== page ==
Prospects are improving for families of missing people as authorities fine-tune their use of DNA to help resolve cases that once seemed unsolvable, reports the Charlotte Observer. A about 20 or 30 people in Charlotte still aren't found after a year. Five years ago, Charlotte police began collecting DNA from the family members of long-missing people.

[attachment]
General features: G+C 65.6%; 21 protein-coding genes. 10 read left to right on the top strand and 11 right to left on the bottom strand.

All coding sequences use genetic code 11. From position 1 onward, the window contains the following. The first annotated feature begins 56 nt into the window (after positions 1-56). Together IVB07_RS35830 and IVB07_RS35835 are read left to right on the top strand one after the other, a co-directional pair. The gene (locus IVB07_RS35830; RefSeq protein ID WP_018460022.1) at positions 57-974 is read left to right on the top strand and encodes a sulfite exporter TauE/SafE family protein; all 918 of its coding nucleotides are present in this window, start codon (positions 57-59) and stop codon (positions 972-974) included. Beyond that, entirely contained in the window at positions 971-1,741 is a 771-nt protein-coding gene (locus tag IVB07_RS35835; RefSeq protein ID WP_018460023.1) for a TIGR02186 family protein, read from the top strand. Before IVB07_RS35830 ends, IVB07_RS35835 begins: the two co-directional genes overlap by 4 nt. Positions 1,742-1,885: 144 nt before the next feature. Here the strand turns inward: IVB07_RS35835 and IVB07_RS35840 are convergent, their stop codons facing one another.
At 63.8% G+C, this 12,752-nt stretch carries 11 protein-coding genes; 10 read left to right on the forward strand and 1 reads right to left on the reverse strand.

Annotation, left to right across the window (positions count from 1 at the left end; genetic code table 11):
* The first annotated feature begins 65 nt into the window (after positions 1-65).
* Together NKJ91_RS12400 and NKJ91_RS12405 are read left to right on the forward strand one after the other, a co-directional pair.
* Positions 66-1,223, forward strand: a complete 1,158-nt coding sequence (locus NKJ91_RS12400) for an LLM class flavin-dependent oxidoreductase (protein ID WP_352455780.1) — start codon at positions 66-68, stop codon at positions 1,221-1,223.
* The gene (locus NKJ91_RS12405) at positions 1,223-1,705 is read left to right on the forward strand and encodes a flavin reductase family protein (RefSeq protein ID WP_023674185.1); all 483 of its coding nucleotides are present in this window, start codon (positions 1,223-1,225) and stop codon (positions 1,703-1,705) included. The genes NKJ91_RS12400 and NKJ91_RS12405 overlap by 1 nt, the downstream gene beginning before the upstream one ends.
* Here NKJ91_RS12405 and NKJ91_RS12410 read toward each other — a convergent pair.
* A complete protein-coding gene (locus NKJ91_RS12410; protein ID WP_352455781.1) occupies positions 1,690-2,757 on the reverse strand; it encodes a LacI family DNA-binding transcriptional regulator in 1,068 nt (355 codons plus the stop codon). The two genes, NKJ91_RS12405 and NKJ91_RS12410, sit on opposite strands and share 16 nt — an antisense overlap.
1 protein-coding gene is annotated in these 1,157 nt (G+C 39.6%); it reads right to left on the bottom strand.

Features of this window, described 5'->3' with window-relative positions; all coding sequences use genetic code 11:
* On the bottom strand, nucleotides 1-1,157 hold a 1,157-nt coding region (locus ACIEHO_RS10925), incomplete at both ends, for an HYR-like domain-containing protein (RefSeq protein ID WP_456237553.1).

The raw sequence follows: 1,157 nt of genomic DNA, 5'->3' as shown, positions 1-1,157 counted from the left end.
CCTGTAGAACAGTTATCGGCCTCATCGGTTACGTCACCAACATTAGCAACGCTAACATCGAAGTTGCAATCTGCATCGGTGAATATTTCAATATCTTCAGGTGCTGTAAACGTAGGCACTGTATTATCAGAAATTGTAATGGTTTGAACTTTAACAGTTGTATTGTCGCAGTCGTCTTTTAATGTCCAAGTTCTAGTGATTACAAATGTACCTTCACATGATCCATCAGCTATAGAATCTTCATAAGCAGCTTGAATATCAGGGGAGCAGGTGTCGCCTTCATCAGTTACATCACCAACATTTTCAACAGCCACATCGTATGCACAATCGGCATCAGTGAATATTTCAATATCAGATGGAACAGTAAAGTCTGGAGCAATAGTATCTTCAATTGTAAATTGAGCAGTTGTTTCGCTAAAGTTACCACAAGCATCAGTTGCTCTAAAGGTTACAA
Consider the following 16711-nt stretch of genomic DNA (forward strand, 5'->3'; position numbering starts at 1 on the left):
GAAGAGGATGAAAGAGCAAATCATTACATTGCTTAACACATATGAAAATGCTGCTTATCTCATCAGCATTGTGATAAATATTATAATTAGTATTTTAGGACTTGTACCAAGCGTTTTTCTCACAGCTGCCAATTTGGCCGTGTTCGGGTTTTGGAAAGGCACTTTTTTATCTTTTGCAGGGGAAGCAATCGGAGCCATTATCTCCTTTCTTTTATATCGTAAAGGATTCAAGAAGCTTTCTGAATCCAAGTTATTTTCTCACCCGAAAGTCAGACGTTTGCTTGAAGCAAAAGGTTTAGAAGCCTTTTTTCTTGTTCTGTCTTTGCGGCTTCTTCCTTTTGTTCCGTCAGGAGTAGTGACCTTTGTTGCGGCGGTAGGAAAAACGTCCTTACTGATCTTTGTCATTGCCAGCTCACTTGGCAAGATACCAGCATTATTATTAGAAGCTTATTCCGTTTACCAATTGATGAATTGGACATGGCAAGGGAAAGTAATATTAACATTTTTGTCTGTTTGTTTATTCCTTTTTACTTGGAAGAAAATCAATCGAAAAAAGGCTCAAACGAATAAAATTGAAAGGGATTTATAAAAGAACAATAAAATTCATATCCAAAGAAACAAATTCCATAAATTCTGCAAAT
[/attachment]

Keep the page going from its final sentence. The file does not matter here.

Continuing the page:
Family members run a cotton swab along the inside of their cheeks. The DNA from those samples is sent to FBI lab, and the information is entered into a national database. Coroners and medical examiners around the U.S. collect DNA from thousands of unidentified bodies and sending that information to the national database. The FBI has enhanced the kinship analysis process in recent years, which has improved the ability to identify bodies. Last month, authorities found a match in North Carolina that answered a 37-year-old question. The DNA retrieved from a body found in 1985 matched that of Priscilla Blevins, who had been missing since July 1975.